Newly published data and analysis around senior pay can act as a benchmark, helping universities to reduce senior pay where necessary.
The data, the first annual publication from the higher education regulator the Office for Students, looks at the pay of vice chancellors and other senior staff for 2017-18. The Office for Students became fully operational in April 2018.
The analysis shows that 1.5 per cent of staff in the sector received a basic salary of more than £100,000 a year in 2017-18 (up from 1.3 per cent in 2016-17). The proportion of staff receiving a basic salary of greater than £100,000 fell at 48 providers.
The report also sets out details of pay ratios between the heads of providers and all staff.
Commenting on the data, Nicola Dandridge, chief executive of the Office for Students, said:
'This important data sets out how English universities and other higher education providers remunerated their senior staff in 2017-18. While the Office for Students was not fully operational during much of the year in question, the data helps us understand more about pay for senior staff in higher education.
'It is not for the Office for Students to set a vice chancellor’s pay. We understand that running a university is a significant and complex task, and it is right that those who excel in their roles should be well rewarded. Despite this, where pay is out of kilter, or salary increases at the top outstrip pay awards to other staff, vice chancellors should be prepared to answer tough questions from their staff, student bodies and the public.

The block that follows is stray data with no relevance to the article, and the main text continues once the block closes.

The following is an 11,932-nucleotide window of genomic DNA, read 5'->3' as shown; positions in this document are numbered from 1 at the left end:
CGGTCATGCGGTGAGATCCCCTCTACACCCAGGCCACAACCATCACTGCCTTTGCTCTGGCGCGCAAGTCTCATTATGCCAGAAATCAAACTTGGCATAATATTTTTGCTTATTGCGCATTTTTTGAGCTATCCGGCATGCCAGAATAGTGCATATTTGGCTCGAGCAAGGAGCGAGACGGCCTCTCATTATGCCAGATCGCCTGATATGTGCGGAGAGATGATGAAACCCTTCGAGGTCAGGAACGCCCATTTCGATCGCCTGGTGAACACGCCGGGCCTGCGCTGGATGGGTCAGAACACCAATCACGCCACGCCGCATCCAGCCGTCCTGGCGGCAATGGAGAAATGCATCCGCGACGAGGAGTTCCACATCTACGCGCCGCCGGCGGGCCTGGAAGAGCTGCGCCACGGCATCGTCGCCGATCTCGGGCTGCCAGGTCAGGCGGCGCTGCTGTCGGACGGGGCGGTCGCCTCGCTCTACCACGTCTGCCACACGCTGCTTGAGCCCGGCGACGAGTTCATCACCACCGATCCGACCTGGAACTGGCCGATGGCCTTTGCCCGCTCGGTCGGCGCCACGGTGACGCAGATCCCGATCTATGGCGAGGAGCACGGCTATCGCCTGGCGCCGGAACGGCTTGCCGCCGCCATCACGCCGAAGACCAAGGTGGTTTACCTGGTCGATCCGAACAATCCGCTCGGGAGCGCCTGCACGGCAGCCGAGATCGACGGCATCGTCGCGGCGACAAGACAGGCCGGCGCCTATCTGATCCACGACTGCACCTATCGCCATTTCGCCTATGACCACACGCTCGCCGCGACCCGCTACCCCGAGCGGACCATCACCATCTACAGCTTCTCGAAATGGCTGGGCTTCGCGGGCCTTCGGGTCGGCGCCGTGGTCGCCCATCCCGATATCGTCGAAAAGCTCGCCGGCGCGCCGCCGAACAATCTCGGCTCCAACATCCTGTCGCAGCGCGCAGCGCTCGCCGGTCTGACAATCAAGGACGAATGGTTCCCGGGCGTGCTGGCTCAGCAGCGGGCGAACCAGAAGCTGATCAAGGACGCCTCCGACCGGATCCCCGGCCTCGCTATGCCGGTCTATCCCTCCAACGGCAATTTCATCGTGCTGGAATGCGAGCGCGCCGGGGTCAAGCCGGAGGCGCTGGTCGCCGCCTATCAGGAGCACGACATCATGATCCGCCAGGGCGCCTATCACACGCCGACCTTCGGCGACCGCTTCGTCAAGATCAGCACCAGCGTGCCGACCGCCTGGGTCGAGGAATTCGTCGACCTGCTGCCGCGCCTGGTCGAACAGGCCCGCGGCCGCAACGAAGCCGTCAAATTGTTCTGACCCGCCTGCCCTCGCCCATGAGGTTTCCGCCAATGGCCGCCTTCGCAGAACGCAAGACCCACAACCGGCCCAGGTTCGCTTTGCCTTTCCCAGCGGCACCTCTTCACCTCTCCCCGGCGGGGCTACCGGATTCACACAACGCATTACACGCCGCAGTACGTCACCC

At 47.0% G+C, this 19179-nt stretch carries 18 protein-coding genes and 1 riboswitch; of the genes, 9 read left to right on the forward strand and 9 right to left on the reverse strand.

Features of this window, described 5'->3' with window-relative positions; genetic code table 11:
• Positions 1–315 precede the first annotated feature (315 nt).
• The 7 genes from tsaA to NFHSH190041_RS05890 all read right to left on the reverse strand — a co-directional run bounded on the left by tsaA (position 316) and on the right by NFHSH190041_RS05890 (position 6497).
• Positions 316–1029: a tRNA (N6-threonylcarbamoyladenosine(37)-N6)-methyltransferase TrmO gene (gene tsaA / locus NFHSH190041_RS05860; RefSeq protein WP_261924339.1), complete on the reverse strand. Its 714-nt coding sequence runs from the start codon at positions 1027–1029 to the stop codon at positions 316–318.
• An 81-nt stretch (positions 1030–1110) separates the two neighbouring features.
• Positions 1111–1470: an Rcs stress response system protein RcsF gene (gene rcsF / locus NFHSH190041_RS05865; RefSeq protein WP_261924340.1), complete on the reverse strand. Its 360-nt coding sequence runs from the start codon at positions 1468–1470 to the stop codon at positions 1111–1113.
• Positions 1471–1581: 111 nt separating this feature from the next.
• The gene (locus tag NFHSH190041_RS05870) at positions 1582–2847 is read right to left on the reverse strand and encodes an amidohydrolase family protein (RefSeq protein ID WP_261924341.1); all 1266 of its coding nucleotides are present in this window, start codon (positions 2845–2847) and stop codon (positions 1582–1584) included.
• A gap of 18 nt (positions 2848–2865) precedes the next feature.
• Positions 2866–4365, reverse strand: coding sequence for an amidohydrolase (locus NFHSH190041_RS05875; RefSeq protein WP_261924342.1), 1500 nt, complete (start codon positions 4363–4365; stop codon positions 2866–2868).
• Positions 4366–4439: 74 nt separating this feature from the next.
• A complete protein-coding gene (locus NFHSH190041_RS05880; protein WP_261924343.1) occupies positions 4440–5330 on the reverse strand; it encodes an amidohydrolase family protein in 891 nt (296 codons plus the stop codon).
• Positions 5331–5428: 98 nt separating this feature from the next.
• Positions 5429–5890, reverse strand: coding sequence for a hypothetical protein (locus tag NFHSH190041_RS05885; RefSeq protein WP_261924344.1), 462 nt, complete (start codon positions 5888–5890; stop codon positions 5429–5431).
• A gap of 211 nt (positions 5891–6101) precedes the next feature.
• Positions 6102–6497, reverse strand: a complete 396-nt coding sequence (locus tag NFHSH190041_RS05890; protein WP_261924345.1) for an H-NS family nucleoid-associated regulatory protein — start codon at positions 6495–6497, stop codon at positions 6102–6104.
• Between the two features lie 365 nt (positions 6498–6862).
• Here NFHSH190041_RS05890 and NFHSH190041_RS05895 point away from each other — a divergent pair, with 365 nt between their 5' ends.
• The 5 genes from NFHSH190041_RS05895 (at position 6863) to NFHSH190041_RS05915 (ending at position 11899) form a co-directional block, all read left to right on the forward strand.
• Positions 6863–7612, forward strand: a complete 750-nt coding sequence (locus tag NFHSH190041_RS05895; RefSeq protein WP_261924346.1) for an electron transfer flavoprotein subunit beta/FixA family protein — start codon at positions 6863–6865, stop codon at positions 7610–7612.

'It is good to see signs of pay restraint at some universities, with some vice chancellors refusing a salary increase. A number of governing bodies have reduced the basic pay of their vice chancellor, though we acknowledge that it can be difficult to revisit contractual obligations while a vice chancellor is in post. We expect to see further progress next year.
'Universities receive significant funding, both in the form of direct grant drawn from public taxation as well as funding from student loans. It is important that both students and the public can be assured that they are receiving value for money for this funding, and restraining excessive senior pay is part of this. Universities – and individual vice chancellors – need to be confident that they can justify the pay that they receive. They should, as a minimum, be following the Committee of University Chairs’ senior staff remuneration code, and be prepared to respond decisively where an individual’s pay is excessive.'
Education Secretary Damian Hinds said:
"While universities are autonomous institutions, around 45% of English institutions’ income in 2016/17 came through upfront public funding, so they are rightly subject to public scrutiny.
"Of course salaries need to be competitive, but high pay must be justified by high performance on objectives such as widening participation for disadvantaged groups, low dropout rates, growing export earnings and pioneering innovative research.
"We set up the Office for Students to look out for students’ interests and it is absolutely right that the OfS demands greater transparency from universities by requiring them to justify the pay and benefits of their vice chancellors. We have given the OfS powers to take action if universities do not do this and we expect them to be used where necessary."